Not a Muslim? Not a problem!

Arab Business Review
Reading Time: 
2.5 min
  • The holy month of Ramadan has arrived. It is happy occasion for Muslims around the world and a festive season in the Middle East. 
  • The article highlights some pointers to help non-Muslims understand the cultural (and/or legal) aspect of Ramadan in the region especially in the workplace. 
  • The Arab Business Review team wishes everyone a Ramadan Mubarak!
The holy month of Ramadan has arrived. It is the 9th month in the lunar Islamic calendar as well as a happy occasion for Muslims around the world. It is a period of prayer, fasting (from sunrise to sunset), charity giving and self-accountability. If you are visiting or have recently moved to the Middle East during this time you will notice a few things: the festive atmosphere associated with the month in most regions, the opening hours of businesses and organizations are altered to suit prayer times, and there will be high traffic around mosques—especially in the evenings. Here are some pointers to help non-Muslims understand the cultural (and/or legal) aspect of Ramadan: 
Meet and Greet: As a friendly gesture acknowledge the arrival of the month by extending greetings to your Muslim friends and colleagues by saying “Ramadan Mubarak” or “Ramadan Kareem.” 
The Headache Factor: Fasting is not easy. It means no water in the heat and no smoking or coffee—for those addicts among you. Around midday you will notice a drop in your colleagues’ energy levels, so to help them preserve their energy avoid extra lengthy discussions and do not take it personally if they are not in the mood to chat or socialize. 
Slacking-off Attitude: Unfortunately many employees will use Ramadan as an excuse to slack off and be unproductive. If you are in a position of power do not accept this, fasting is not an excuse to be lazy. However, do not expect or ask your employees to work overtime during this month.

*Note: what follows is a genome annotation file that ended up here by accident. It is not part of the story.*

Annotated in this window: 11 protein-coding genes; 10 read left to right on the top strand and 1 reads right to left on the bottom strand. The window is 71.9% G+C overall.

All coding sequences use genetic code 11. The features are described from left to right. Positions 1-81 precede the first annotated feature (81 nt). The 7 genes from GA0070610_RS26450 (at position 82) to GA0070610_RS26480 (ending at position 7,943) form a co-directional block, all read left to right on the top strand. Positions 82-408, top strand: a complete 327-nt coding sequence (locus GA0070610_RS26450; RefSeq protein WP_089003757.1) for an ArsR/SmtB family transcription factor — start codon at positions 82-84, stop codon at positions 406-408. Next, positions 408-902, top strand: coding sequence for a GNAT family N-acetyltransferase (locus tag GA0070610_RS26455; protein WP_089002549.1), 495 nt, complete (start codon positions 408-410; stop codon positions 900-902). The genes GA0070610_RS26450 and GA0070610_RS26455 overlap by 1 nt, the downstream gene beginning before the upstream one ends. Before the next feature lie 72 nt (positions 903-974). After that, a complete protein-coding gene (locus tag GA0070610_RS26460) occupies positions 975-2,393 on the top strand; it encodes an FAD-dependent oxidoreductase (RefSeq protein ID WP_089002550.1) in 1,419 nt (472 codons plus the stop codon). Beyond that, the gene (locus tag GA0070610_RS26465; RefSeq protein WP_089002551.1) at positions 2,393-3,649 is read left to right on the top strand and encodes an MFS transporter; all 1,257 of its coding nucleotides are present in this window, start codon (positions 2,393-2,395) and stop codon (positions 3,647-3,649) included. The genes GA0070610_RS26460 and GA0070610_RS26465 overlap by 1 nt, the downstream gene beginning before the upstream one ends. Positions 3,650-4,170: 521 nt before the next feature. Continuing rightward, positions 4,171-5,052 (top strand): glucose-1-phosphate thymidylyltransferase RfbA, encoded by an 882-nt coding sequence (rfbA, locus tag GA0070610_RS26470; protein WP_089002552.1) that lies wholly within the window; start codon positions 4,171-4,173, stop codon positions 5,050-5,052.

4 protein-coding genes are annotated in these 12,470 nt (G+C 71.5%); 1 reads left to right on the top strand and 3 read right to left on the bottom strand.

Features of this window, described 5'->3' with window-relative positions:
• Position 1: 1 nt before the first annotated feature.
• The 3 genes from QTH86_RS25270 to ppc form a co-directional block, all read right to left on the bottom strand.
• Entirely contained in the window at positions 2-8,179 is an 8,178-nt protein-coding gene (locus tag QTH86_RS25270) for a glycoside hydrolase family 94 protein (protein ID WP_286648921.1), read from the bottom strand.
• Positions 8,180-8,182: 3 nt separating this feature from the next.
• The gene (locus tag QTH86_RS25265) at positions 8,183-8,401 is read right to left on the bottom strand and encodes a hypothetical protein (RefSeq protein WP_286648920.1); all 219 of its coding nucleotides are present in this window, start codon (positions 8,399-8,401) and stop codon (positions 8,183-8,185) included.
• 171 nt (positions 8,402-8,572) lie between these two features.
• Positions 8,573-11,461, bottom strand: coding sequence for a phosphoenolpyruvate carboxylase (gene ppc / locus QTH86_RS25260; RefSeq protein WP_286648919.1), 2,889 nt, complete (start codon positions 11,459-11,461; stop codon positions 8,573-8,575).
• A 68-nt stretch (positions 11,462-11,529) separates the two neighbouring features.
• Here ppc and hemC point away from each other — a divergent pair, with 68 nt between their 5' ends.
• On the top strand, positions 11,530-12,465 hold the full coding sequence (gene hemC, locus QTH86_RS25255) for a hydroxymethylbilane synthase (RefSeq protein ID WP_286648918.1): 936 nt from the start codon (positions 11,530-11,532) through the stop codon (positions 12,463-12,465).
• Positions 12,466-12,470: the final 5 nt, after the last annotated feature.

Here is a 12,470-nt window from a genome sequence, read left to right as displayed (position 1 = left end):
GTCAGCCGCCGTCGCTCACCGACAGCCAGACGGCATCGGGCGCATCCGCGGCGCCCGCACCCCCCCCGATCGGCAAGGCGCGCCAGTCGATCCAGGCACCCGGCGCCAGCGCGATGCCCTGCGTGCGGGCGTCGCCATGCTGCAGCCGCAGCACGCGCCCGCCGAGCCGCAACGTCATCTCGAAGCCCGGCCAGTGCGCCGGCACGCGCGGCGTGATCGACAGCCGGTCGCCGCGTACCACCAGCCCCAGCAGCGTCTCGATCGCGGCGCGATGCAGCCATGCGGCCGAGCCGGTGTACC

Lunch at the Office: While non-Muslims are NOT expected to fast during Ramadan, Muslim Middle Eastern countries (especially the Gulf region) forbid public eating and drinking. Cafes and restaurants will be closed during the fasting hours. Despite this law, it is a common practice within private companies and multinational firms for non-fasting employees to bring food from home and quietly eat in the kitchen, but this depends on the company’s culture.
Awkward Questions: Not all Muslims are practitioners, just like any other religion, so refrain from asking your colleagues if they are fasting or not—or why they aren’t fasting—if you happen to find them eating or drinking. Finally, keep the information to yourself and do not disclose it to others. 
Time Management: If you are planning a project, please keep in mind that Ramadan working hours are shorter than normal working hours in most countries. Furthermore, if you have external meetings add at least an extra half hour to your usual commute time as roads are always congested during the month.  
Safety on the Road: Accident rates tend to rise during Ramadan. This is sad, but true. Be safe on the road and avoid leaving the office or commuting around sunset as this is Iftar time (the meal that breaks the fast) and many people will rush to be home on time making it very risky to be on the road. 
Many tourists and visitors enjoy their stay in the region during this holy month as they experience the full flavor of it. We hope that this article has brought you a step closer to understanding the Arabic and Muslim culture as our objective is to increase transparency and to disrupt what can and cannot be spoken of. If you like this article share it with others. The Arab Business Review team wishes everyone a Ramadan Mubarak!